The idea is that it will fill the gaps left by others, like Salesforce, and provide a stronger and more comprehensive all-in-one solution, and at an extremely competitive price in the Enterprise space. One of the major ways that it will do this is through PowerApps. Not only does PowerApps make it easy to create new entities and fields, and import and export data into programs you regularly use, like Excel, but it also makes it easy to create your own apps, based on your business need, without needing development knowledge. PowerApps is built for what has recently been dubbed as a legion of “Citizen Developers” that need to whip out departmental-level, clever little applets that draw on the common data model and use as source the various components of the Dynamics 365 and Office 365 stacks.

Considerations for Existing Microsoft Dynamics CRM Customers

For Dynamics CRM Online, specifically, this means that the product SKU and the ability to purchase it as we know it now will be replaced on November 1st with various choices listed above. Our present understanding is that current Microsoft Dynamics CRM customers will be able to choose to either continue using Dynamics CRM Online for the duration of their subscription commitment , or immediately transition to Dynamics 365. The current functionality will still exist in some form within these new Dynamics 365 apps – specifically in the Enterprise choice, which will contain the entire CRM product as it is now configured, but with the additional modules of Field Service and Project Service Automation.

Microsoft has not yet announced whether or not marketing features within Dynamics CRM Online will be replaced by the Adobe Marketing Cloud, but earlier this month, officials announced that Adobe Marketing Cloud would be the preferred solution for Dynamics 365 – at least for the Enterprise edition. In any case, the Marketing app listed above refers to the “lightweight” marketing module in CRM Online now, not Microsoft Dynamics Marketing – our understanding that this product will not move forward.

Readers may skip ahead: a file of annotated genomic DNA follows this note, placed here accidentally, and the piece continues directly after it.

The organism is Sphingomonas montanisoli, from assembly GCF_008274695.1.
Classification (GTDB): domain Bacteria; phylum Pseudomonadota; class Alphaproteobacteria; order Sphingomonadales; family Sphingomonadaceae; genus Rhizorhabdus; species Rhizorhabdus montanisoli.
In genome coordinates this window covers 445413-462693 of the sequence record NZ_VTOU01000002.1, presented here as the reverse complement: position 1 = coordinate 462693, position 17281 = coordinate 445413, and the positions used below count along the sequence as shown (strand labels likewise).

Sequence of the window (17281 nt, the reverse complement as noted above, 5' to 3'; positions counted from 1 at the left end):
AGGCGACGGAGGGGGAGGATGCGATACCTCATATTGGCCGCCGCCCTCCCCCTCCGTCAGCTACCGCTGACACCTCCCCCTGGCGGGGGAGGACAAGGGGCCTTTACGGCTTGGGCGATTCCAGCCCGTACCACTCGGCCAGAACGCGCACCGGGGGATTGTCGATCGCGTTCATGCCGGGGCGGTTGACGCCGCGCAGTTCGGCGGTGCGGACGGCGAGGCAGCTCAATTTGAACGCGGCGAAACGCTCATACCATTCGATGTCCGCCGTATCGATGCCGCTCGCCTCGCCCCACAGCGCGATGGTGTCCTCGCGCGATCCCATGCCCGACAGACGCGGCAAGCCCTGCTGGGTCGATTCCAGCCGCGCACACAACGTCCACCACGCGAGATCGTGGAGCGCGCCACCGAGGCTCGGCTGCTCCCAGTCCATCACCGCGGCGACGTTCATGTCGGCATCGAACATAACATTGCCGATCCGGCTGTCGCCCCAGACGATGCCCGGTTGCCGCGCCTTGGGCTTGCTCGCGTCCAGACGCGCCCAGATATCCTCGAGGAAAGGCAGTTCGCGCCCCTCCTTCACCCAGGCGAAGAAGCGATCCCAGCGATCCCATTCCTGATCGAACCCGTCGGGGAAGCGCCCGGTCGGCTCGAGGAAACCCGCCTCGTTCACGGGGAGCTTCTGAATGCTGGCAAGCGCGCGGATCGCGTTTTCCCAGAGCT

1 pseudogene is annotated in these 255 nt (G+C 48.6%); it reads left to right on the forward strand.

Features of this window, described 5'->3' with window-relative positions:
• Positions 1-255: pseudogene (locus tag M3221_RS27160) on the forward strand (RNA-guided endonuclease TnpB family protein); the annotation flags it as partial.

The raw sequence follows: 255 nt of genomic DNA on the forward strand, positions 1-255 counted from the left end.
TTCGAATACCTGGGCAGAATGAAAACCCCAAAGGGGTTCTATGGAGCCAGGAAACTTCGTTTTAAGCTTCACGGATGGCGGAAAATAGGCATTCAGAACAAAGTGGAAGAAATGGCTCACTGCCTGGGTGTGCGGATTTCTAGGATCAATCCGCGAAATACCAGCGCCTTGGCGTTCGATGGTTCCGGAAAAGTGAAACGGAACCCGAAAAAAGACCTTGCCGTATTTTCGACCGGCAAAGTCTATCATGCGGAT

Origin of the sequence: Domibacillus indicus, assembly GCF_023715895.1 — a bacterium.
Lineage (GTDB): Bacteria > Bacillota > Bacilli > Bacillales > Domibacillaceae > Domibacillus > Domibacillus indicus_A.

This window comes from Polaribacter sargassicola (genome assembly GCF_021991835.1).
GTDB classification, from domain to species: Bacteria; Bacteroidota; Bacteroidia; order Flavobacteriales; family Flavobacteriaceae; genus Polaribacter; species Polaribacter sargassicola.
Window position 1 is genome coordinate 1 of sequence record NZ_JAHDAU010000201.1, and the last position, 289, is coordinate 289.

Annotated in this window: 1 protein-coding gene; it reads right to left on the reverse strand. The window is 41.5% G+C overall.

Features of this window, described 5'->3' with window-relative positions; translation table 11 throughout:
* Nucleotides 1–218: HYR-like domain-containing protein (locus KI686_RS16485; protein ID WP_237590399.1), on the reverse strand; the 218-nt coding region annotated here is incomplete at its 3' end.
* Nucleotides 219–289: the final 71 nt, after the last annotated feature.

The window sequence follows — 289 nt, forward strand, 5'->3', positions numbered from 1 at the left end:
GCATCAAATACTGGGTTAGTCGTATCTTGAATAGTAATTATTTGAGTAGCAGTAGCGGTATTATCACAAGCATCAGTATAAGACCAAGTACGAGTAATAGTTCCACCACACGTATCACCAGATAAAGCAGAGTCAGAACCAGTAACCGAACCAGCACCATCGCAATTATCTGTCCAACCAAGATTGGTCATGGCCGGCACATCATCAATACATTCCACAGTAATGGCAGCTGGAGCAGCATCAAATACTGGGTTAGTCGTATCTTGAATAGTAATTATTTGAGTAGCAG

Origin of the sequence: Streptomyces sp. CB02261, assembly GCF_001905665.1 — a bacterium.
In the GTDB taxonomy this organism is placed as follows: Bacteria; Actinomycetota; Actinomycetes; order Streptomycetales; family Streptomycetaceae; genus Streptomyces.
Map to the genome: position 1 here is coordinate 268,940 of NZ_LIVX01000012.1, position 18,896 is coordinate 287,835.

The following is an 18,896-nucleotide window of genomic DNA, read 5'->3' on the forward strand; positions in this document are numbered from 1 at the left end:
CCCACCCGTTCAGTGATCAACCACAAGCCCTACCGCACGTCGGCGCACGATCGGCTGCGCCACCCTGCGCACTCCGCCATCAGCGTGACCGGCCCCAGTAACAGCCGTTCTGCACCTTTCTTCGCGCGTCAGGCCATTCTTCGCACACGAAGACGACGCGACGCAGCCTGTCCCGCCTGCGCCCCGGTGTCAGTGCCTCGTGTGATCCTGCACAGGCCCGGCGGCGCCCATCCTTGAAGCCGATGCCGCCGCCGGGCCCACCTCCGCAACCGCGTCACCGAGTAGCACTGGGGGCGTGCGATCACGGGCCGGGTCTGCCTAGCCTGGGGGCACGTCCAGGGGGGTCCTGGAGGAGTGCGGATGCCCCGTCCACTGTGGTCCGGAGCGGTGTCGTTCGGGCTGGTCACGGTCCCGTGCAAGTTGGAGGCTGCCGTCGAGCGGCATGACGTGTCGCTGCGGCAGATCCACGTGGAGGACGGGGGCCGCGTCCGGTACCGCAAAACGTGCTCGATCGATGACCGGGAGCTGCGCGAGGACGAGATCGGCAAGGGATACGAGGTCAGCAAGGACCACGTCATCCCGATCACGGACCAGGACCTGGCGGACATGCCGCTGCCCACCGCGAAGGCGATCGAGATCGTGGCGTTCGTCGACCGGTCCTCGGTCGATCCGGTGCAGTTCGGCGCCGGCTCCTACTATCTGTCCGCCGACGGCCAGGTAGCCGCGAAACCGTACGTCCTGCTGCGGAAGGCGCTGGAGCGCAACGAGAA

There is a lot to be said for this bold direction that Microsoft has taken, and there is no question as to the level of commitment shown by this innovative company.  We at xRM applaud the passion that the highest levels of Microsoft has shown in the Dynamics stack. We also understand that this will shake up the space a bit, and in the beginning there may be some complexity to sort out and resistance to change. We encourage the stakeholders on all sides to embrace this platform and make the most out of it.

 

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The Top 5 New Microsoft Dynamics CRM 2015 Features

Like many technology companies, Microsoft frequently employs a tick-tock release schedule for Microsoft Dynamics CRM where the tick represents an evolutionary advancement over previous versions while the tock promises more revolutionary changes. While CRM 2013 was a definite tock because of its modern user interface, Business Process Flows, enhanced case management features, among other improvements, CRM 2015 represents a less ambitious, but welcome, tick.

This version will add improved global search, enhanced marketing functionality, and tools to enable closer collaboration between sales and marketing, along with other enhancements. Here are five of our favorite improvements coming to CRM 2015.

  1. Global Search – Yes! You can now search across record types. Search also supports keywords and the use of asterisks as wildcard characters. These improvements promise to make it much easier to find the records that you are looking for.
  2. Improved Email Editor – The new Email editor makes it much easier to craft nice looking email messages using CSS or HTML. Even better, the new email editor also allows you to create email templates using a drag-and-drop interface.
  3. Campaign Management Console – Combined with the new email editor, the Campaign Management Console transforms CRM into a credible email marketing platform. The console delivers real-time email analytics and allows you to set up A/B testing to compare the performance of two different versions of an email. The Campaign Management Console also lets you set up multi-condition triggers and embed cross campaign offers.
  4. Guided Sales Processes – Microsoft first introduced Business Processes in CRM 2013. These processes are great, allowing you to map your business processes onto Microsoft Dynamics CRM and provide your employees with a visual representation of your processes, complete with stages and steps. Now, Microsoft is extending the functionality by introducing automatic branch selection. Based on rules that you set, a single business process can split into two branches depending on the data that your users inputted.